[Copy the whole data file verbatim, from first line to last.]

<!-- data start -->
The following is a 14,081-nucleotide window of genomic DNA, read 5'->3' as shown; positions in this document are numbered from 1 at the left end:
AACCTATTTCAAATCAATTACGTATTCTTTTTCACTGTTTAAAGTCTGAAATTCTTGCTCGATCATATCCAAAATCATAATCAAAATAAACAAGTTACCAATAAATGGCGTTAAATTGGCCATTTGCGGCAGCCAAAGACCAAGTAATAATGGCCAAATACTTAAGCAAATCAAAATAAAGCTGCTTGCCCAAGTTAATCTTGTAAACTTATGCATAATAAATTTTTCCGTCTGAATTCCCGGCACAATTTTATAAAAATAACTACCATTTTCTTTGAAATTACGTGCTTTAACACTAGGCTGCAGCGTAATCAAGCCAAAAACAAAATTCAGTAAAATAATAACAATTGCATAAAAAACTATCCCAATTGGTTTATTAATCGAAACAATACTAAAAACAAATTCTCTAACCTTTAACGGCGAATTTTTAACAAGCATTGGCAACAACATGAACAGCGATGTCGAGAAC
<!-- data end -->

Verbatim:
The following is a 14,081-nucleotide window of genomic DNA, read 5'->3' as shown; positions in this document are numbered from 1 at the left end:
AACCTATTTCAAATCAATTACGTATTCTTTTTCACTGTTTAAAGTCTGAAATTCTTGCTCGATCATATCCAAAATCATAATCAAAATAAACAAGTTACCAATAAATGGCGTTAAATTGGCCATTTGCGGCAGCCAAAGACCAAGTAATAATGGCCAAATACTTAAGCAAATCAAAATAAAGCTGCTTGCCCAAGTTAATCTTGTAAACTTATGCATAATAAATTTTTCCGTCTGAATTCCCGGCACAATTTTATAAAAATAACTACCATTTTCTTTGAAATTACGTGCTTTAACACTAGGCTGCAGCGTAATCAAGCCAAAAACAAAATTCAGTAAAATAATAACAATTGCATAAAAAACTATCCCAATTGGTTTATTAATCGAAACAATACTAAAAACAAATTCTCTAACCTTTAACGGCGAATTTTTAACAAGCATTGGCAACAACATGAACAGCGATGTCGAGAAC